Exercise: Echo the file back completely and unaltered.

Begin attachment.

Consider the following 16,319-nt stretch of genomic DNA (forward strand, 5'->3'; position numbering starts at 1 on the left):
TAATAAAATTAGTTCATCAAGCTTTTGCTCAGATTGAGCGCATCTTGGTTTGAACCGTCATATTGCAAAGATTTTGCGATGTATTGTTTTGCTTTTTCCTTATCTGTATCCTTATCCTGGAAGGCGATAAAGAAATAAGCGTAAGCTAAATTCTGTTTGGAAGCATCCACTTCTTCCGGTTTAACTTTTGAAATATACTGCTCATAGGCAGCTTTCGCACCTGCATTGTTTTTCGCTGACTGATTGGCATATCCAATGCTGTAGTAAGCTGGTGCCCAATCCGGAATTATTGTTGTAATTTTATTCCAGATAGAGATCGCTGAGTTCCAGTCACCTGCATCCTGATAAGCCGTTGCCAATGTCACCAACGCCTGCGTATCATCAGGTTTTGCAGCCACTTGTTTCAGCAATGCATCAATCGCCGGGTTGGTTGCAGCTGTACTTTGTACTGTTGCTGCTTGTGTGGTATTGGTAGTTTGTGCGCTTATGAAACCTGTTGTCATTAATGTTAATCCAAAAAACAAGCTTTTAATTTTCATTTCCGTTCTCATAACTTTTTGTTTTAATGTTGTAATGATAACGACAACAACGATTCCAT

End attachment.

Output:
Consider the following 16,319-nt stretch of genomic DNA (forward strand, 5'->3'; position numbering starts at 1 on the left):
TAATAAAATTAGTTCATCAAGCTTTTGCTCAGATTGAGCGCATCTTGGTTTGAACCGTCATATTGCAAAGATTTTGCGATGTATTGTTTTGCTTTTTCCTTATCTGTATCCTTATCCTGGAAGGCGATAAAGAAATAAGCGTAAGCTAAATTCTGTTTGGAAGCATCCACTTCTTCCGGTTTAACTTTTGAAATATACTGCTCATAGGCAGCTTTCGCACCTGCATTGTTTTTCGCTGACTGATTGGCATATCCAATGCTGTAGTAAGCTGGTGCCCAATCCGGAATTATTGTTGTAATTTTATTCCAGATAGAGATCGCTGAGTTCCAGTCACCTGCATCCTGATAAGCCGTTGCCAATGTCACCAACGCCTGCGTATCATCAGGTTTTGCAGCCACTTGTTTCAGCAATGCATCAATCGCCGGGTTGGTTGCAGCTGTACTTTGTACTGTTGCTGCTTGTGTGGTATTGGTAGTTTGTGCGCTTATGAAACCTGTTGTCATTAATGTTAATCCAAAAAACAAGCTTTTAATTTTCATTTCCGTTCTCATAACTTTTTGTTTTAATGTTGTAATGATAACGACAACAACGATTCCAT